Low numbers of early childhood teachers may be the reason the industry is so dangerous to work in.
A new report concluded over 40-percent of early childhood teachers reported a work related injury last year.
Child Forum chief executive Sarah Alexander told Mike Hosking higher stress from working in childhood education comes from a number of different things.
She says funding not increasing over the past few years, longer hours, and more pressure to be at work all contribute to the stress.
"A lot of the comments that came through relating to high levels of stress were to do with things like I've got this injury but I can't take leave because there's no one to replace me."
She says there are serious health and social ramifications to be considered from the findings.
"Health and safety risks to staff need to be better managed. Things such as excessive noise levels leading to hearing loss, staff not getting regular breaks and staff being overworked and unsupported should not be happening at any service.
"The cost, financially and emotionally to staff - the majority are women and many with young children of their own - of working in early childhood education, a profession that is also known for its low pay, can be significant.
"The sector is losing skilled teachers so something has to be done to look after staff better to keep these people in the sector," Dr Alexander said.
The ChildForum Early Childhood National Network researchers surveyed 900 teachers, including 109 in supervisor positions, as part of the 2017 Early Childhood Education Employment Survey.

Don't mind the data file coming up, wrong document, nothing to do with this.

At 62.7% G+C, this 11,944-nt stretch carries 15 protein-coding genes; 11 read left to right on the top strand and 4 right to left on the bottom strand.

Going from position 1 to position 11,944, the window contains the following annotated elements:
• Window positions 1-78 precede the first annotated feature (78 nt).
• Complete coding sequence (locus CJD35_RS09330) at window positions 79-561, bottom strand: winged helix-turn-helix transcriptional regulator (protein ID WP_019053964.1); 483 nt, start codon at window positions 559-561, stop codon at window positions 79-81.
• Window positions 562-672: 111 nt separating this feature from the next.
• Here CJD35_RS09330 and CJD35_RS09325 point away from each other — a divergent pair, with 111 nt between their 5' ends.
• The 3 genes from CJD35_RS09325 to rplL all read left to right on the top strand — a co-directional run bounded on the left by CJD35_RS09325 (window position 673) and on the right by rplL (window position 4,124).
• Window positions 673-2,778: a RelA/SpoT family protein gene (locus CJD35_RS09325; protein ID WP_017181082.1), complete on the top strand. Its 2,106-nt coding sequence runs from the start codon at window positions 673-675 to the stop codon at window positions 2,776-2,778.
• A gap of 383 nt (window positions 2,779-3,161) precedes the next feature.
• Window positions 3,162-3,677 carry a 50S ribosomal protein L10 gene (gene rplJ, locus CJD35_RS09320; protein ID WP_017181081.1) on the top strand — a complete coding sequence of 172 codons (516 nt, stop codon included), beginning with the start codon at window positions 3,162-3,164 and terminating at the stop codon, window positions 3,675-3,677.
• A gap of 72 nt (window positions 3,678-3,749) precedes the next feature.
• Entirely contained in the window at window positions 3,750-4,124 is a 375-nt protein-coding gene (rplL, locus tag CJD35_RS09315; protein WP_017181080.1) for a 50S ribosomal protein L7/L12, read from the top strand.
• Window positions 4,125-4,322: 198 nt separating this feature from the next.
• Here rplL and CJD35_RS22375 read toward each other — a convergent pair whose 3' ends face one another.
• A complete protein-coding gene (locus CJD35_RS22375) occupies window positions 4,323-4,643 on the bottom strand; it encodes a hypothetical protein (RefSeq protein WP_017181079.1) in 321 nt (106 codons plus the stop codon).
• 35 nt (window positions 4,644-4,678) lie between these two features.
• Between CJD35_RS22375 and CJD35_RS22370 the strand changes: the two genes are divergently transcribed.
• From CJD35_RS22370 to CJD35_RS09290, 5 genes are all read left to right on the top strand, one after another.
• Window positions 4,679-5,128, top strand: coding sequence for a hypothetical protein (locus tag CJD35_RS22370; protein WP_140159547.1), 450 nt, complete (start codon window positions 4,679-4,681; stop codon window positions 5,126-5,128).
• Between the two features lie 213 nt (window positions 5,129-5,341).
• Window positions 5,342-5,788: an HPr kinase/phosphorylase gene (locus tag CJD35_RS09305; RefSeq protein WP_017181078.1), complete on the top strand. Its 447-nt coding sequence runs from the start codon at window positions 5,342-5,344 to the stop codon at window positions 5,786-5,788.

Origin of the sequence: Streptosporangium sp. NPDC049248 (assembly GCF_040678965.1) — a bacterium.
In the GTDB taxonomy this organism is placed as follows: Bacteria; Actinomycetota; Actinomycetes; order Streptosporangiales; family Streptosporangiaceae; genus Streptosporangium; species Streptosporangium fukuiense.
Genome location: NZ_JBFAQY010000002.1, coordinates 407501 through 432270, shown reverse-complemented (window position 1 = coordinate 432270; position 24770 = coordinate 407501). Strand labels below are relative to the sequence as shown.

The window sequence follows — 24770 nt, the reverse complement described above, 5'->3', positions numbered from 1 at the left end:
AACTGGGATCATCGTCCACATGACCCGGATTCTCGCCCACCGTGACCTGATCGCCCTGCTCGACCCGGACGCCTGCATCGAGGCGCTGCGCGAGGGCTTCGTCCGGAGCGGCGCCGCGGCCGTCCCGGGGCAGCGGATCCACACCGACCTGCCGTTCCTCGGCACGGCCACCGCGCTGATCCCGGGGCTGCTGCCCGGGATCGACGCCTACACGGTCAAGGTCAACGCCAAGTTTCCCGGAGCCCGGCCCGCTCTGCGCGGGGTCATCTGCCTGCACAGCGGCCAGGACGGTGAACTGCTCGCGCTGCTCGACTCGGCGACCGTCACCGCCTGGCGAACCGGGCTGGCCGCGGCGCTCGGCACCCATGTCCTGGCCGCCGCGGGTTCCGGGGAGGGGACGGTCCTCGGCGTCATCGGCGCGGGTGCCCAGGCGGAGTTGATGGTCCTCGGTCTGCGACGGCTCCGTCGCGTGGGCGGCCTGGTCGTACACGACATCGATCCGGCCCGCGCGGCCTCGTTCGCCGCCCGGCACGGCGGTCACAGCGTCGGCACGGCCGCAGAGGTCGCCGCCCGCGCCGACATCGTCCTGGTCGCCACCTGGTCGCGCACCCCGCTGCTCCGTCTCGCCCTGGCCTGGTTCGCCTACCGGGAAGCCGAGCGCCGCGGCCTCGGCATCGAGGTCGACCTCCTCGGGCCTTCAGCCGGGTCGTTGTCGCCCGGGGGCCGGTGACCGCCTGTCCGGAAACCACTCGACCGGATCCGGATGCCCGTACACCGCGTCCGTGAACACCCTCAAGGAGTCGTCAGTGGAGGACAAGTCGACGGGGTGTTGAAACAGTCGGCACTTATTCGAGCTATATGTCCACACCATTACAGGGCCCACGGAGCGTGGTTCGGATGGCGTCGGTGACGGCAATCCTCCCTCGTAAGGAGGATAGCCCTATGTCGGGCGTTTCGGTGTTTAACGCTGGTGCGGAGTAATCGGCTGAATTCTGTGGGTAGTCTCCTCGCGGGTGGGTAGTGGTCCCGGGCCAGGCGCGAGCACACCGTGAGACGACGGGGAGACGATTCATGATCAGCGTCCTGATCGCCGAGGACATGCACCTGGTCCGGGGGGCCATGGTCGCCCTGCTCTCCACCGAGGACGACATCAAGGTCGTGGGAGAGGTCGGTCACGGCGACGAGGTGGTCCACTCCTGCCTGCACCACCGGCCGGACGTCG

In an earlier survey at the end of 2014, 29 per cent of teaching staff and supervisors reported a work-related injury, physical or mental health problem. Alexander believed one reason for the increase could be more publicity around the Health and Safety at Work Act 2015.
Cartilage damage and torn ligaments in their wrist due to a fall, extreme stress, sleeplessness, migraines, severe back problems costing thousands in treatments and using alcohol as a coping mechanism were some of the experiences quoted from surveyed staff.
Comments about mental health problems were made almost as often as comments about injuries and physical problems. One employee reported crying often at work and feeling both physically and mentally drained. Another said they felt less like a teacher and more like a cleaner/babysitter and one female teacher went into premature labour owing to stress.
Alexander suggested that it was time to put "the care" back into early childhood education. She wanted to see the sector invest in staff education around injury prevention.
"Caring for those who care for children has to become a priority.
"It can be really difficult for staff and add to the stress of trying to give a proper service to children when they are feeling undervalued, unsupported and unappreciated around health and safety at work."
The research recommended training from health and safety experts, reducing, removing or controlling hazards and giving staff equipment that will help prevent injury - for example steps for children so staff don't have to lift them on and off changing tables.
LISTEN TO SARAH ALEXANDER TALK WITH MIKE HOSKING ABOVE